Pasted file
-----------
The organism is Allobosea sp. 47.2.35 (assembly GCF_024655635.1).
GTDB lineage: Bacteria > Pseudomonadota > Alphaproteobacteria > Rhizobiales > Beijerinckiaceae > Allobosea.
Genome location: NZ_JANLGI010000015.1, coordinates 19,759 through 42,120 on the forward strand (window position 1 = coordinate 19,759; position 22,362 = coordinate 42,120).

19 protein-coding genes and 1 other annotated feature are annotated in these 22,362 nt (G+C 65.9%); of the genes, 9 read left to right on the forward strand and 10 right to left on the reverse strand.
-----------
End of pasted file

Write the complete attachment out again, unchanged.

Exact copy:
The organism is Allobosea sp. 47.2.35 (assembly GCF_024655635.1).
GTDB lineage: Bacteria > Pseudomonadota > Alphaproteobacteria > Rhizobiales > Beijerinckiaceae > Allobosea.
Genome location: NZ_JANLGI010000015.1, coordinates 19,759 through 42,120 on the forward strand (window position 1 = coordinate 19,759; position 22,362 = coordinate 42,120).

19 protein-coding genes and 1 other annotated feature are annotated in these 22,362 nt (G+C 65.9%); of the genes, 9 read left to right on the forward strand and 10 right to left on the reverse strand.